I really don't know who thought this film was a good idea. I'm not the biggest fan of James Cameron's mega successful love story about the Titanic, but I respect its artistic achievement and I love the last half hour of that film [the rest is hit-and-miss for me]. TITANIC II isn't a sequel to that film [the fact that this B-movie version exists is insult enough], but it could have been a fun time if it wasn't so damn boring with unlikeable characters. This ship deserves to sink to the bottom of the ocean.
I don't know where to start with this film. The story is just terrible. I think if there was a sense of pageantry or something on an epic scale, silly or not, TITANIC II would have made me feel something. Or at least a history lesson of the first Titanic, which this film never does. Yes, a lot of people know the story, or have seen the film. But if you're going to talk about the first voyage, TELL ME ABOUT THE FIRST VOYAGE! Instead, we just have stupid, annoying characters getting on this ship as if nothing bad is going to happen. We also have crew members who mention that the readings are the same as during the first voyage. Wouldn't that be fucking creepy to anyone else besides me? I don't get it!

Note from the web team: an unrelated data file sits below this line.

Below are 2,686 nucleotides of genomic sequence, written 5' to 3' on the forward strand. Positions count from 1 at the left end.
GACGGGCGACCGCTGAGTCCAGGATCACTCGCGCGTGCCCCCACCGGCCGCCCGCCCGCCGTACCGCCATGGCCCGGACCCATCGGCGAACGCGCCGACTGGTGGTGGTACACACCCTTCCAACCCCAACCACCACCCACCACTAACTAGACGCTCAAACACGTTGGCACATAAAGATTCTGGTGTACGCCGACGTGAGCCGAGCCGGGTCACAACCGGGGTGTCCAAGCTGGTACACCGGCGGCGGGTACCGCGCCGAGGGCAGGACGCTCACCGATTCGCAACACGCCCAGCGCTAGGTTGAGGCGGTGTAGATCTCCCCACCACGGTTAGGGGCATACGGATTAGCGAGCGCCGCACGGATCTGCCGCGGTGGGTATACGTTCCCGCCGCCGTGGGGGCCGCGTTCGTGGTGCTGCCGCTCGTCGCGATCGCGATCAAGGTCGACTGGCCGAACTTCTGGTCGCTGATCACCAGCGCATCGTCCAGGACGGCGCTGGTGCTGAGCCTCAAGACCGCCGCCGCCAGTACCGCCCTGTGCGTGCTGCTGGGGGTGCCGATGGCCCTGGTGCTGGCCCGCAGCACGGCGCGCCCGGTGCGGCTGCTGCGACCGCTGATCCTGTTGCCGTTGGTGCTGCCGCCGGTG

The love story is here, but it's pretty lame and predictable. Characters who act like pricks at the beginning of the film quickly change their tune once the ship is in trouble, creating an unrealistic mood swing. Even the people on the ship, once they know they're in trouble, don't really react realistically. Sure, some of them scream and panic. Some of them even fight. But they're pretty calm for the most part. If these characters don't really care, why should we as an audience?
The special effects are pretty terrible as well. The ship changes from a replica of the Titanic to a replica of the Queen Mary every other scene [the film was actually shot inside the Queen Mary]. Both ships look bad, fit for a CGI cutscene on the PlayStation 1. There's also a hilarious death scene where an iceberg splits in half, and a dude standing over the crack falls right through. And it looks like the guy just falls out of frame instead of anything remotely natural. And the tsunami looks like a cartoon tsunami [which is 800 mph, faster than the speed of sound - although it takes a while before the ship is affected by it], but it was probably the best special effect of the movie. By the way, why would anyone surf near icebergs? Ugh.